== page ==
Mosh (Mobile Shell) is a terminal application similar to SSH but it’s more robust, responsive and of course it’s mobile i.e it allows roaming (you will be connected to your server even the network/IP Address changes).

Mosh is a free software (available under GPL, hosted at GitHub) available for GNU/Linux, FreeBSD and Mac OS X. So you might be thinking that it’s a good replacement for ssh protocol – you’re right, in fact it is. So next time you login to your remote server then don’t forget to give it a try!


Why should you try Mosh (over SSH) ?

  • It’s faster (no network lag)
  • more robust
  • no special privileges (superuser/root) is required
  • designed from scratch for Unicode
  • same login method (using public key or password)

How to Install Mosh in Ubuntu

Ubuntu 12.04

In Ubuntu 12.04 LTS – it’s already there in the official package repository, just execute –

sudo apt-get install mosh


Older versions of Ubuntu i.e 11.10/…

$ sudo add-apt-repository ppa:keithw/mosh
$ sudo apt-get update
$ sudo apt-get install mosh


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  1. I think you have a somewhat confused view of what this application is and is not.

    Let us take the bullet points: “no network lag” – Mosh is actually designed to work when there *IS* significant network “lag,” that is the whole point; “more robust” – in what way?  This needs clarification, but I presume you mean to random network drop out or lag which is correct to an extent; “no special privileges is[sic] required” – apart from SSH running as root to create a login session for you in the first place; “designed from scratch for Unicode” – not relevant at all, in terms of the protocol there is an agnosticism to this aspect; “same login method” – because you are using SSH to login.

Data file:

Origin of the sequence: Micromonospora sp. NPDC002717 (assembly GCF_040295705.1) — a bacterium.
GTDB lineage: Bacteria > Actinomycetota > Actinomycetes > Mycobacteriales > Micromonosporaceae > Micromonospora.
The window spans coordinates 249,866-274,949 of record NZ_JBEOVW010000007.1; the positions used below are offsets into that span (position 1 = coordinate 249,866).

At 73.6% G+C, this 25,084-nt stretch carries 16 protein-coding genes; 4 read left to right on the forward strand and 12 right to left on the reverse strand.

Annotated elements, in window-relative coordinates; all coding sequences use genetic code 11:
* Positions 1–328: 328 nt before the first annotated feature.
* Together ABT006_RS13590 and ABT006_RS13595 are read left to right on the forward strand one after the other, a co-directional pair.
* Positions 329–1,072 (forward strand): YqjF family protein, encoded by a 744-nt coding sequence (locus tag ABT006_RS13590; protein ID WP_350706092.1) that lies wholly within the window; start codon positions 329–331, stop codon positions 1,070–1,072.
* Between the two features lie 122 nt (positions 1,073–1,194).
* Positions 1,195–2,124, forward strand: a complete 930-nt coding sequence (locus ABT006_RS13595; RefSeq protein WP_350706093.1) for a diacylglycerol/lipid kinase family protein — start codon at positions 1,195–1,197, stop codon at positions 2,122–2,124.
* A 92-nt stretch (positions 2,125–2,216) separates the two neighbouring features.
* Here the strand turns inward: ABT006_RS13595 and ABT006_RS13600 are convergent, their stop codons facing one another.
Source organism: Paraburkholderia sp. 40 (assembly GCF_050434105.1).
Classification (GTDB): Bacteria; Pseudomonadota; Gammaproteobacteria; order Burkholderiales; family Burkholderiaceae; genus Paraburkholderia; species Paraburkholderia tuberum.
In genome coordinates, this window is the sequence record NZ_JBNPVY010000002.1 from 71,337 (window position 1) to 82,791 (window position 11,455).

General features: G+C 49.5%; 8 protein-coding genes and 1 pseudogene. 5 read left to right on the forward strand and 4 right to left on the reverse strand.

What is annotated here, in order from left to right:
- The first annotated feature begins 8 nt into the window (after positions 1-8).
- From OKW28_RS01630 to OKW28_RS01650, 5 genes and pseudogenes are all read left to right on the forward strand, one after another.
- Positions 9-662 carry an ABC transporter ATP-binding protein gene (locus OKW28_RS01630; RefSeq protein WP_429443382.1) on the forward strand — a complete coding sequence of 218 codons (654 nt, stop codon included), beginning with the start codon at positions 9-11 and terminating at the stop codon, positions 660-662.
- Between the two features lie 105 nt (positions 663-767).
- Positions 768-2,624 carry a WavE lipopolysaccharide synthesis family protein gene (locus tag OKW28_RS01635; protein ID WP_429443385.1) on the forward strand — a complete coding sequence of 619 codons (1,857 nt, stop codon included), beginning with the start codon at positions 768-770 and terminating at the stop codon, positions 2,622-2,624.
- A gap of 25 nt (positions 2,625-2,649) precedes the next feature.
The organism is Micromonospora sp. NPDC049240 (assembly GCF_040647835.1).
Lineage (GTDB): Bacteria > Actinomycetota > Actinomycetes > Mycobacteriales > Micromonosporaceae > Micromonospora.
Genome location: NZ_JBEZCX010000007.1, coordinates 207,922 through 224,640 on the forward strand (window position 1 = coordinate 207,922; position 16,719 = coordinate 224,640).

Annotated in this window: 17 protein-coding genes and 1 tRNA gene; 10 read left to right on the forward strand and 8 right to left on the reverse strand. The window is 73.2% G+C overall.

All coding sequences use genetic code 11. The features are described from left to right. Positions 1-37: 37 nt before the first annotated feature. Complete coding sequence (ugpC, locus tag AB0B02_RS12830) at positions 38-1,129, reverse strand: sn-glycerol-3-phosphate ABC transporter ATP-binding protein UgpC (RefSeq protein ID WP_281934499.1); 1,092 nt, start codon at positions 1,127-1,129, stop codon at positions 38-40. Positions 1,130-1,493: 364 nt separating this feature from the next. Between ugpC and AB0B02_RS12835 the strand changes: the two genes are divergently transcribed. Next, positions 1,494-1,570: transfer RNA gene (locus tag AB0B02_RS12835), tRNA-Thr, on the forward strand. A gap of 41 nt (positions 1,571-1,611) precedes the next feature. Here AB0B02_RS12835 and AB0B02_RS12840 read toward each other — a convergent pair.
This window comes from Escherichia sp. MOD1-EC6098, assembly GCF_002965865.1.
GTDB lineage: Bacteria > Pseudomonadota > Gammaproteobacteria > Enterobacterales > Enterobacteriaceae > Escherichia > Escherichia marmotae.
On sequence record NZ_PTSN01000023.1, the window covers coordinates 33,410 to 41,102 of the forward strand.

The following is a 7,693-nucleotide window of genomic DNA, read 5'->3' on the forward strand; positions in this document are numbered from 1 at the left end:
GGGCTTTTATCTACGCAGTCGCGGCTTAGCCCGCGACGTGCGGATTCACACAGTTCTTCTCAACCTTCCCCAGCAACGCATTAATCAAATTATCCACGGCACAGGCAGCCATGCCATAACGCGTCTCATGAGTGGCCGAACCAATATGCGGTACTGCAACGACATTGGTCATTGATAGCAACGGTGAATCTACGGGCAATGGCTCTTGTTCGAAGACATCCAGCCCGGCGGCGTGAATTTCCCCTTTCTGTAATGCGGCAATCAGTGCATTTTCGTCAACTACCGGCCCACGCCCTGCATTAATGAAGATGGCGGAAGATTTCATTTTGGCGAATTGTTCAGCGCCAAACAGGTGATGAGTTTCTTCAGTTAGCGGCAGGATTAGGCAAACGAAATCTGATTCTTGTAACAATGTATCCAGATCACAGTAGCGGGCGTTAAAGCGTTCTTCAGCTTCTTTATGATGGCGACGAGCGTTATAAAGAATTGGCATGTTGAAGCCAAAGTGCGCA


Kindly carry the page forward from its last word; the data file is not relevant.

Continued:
The real advantages to, or reasons you may consider, Mosh include: works better through poor connections than SSH; roaming (as you mentioned) because TCP is not used; protects stupid terminals from incorrectly interpreting UTF8.

    The disadvantages are mainly that is nowhere near as tested as SSH in terms of protocol or implementation.  The author clearly acknowledges this in the FAQ.  You may consider it a disadvantage that you have to use SSH still, but there is good reason not to duplicate what SSH is really good at.  Further, it is not beyond imagination that Mosh will at some point be able to run an authentication service.

  2. Just to clarify, I just realised that you may think the local echoing (and output prediction) are no network lag.  This is really not the case, it is designed to provide accurate visual feedback.  The network lag is still there, and you will eventually have it catch up with you.  It is a quality of life feature, that can be quite useful if typing sentences on a remote connection (mail/IRC/etc).  Not as useful if you are using completion (such as tab completion), as you have to wait for the result.

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